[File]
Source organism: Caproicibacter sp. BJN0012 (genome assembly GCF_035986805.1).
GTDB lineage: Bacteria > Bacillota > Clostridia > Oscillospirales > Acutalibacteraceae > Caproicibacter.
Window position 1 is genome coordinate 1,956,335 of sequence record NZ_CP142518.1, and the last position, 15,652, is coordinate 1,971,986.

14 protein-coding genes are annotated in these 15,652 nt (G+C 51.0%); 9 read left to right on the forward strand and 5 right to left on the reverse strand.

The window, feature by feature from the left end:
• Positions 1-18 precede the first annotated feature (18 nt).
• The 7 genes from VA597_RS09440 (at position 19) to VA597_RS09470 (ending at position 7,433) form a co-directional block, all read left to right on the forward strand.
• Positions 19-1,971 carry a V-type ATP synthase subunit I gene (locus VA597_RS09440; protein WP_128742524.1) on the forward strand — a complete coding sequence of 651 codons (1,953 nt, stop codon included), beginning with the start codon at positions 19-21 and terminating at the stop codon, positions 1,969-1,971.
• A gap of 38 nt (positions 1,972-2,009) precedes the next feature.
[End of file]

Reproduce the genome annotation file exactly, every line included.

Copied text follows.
Source organism: Caproicibacter sp. BJN0012 (genome assembly GCF_035986805.1).
GTDB lineage: Bacteria > Bacillota > Clostridia > Oscillospirales > Acutalibacteraceae > Caproicibacter.
Window position 1 is genome coordinate 1,956,335 of sequence record NZ_CP142518.1, and the last position, 15,652, is coordinate 1,971,986.

14 protein-coding genes are annotated in these 15,652 nt (G+C 51.0%); 9 read left to right on the forward strand and 5 right to left on the reverse strand.

The window, feature by feature from the left end:
• Positions 1-18 precede the first annotated feature (18 nt).
• The 7 genes from VA597_RS09440 (at position 19) to VA597_RS09470 (ending at position 7,433) form a co-directional block, all read left to right on the forward strand.
• Positions 19-1,971 carry a V-type ATP synthase subunit I gene (locus VA597_RS09440; protein WP_128742524.1) on the forward strand — a complete coding sequence of 651 codons (1,953 nt, stop codon included), beginning with the start codon at positions 19-21 and terminating at the stop codon, positions 1,969-1,971.
• A gap of 38 nt (positions 1,972-2,009) precedes the next feature.